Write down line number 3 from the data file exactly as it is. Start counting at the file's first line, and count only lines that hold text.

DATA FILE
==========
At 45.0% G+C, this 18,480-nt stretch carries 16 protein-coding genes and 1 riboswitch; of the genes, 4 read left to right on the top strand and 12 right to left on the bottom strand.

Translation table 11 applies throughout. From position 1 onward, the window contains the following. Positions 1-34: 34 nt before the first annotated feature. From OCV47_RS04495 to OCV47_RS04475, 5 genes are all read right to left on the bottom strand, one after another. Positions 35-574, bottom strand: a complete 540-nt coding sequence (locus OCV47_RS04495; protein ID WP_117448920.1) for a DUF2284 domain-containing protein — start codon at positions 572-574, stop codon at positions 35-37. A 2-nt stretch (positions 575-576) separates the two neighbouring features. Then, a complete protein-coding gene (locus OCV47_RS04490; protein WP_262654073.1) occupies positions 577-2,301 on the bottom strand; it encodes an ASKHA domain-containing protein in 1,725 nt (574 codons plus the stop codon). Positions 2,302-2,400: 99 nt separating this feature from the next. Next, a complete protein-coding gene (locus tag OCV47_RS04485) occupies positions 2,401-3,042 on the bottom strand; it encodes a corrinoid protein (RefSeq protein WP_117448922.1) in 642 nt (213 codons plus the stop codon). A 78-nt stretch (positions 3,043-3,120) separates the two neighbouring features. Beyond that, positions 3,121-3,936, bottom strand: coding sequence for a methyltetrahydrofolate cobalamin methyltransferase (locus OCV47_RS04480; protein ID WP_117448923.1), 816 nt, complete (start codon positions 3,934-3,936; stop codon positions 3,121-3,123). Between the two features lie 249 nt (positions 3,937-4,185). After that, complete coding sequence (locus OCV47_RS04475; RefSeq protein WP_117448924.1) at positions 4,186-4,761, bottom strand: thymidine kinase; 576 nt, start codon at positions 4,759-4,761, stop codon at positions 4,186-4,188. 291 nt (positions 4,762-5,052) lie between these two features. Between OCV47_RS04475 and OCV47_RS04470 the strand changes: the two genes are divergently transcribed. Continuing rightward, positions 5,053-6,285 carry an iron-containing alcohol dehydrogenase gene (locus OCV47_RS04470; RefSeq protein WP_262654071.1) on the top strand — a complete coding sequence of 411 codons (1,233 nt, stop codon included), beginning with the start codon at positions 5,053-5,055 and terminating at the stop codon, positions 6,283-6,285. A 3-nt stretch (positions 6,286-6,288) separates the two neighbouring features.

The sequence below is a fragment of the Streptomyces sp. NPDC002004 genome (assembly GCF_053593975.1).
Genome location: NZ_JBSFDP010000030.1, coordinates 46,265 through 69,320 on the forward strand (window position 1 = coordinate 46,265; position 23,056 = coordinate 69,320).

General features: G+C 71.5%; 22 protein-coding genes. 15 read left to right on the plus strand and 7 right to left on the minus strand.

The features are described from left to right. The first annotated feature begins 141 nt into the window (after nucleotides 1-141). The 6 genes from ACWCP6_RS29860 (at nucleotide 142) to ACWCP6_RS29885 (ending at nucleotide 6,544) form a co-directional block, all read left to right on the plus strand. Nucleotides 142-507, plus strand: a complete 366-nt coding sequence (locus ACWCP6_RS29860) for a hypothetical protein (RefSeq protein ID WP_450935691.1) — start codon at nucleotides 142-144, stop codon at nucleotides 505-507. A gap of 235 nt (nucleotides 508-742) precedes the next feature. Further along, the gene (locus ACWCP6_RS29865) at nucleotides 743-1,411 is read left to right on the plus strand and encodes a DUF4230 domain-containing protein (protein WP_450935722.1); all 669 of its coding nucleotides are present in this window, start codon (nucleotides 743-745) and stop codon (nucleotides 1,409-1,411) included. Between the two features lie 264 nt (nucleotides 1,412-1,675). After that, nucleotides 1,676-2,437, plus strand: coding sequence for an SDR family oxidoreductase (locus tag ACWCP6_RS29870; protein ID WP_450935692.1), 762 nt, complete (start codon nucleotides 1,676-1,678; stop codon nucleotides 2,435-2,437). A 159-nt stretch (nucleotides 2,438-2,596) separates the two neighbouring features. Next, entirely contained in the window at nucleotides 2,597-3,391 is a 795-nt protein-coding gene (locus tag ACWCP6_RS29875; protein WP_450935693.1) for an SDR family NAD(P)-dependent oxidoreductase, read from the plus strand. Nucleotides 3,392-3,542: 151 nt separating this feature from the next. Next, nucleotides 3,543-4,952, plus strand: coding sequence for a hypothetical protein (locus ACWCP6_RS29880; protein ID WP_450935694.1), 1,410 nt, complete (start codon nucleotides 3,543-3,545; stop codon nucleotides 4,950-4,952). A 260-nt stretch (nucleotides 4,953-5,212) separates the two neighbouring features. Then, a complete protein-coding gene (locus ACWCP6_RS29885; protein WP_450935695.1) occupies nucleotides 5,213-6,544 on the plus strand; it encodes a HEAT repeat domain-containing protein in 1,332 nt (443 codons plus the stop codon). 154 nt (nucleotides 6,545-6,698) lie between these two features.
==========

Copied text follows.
The sequence below is a fragment of the Streptomyces sp. NPDC002004 genome (assembly GCF_053593975.1).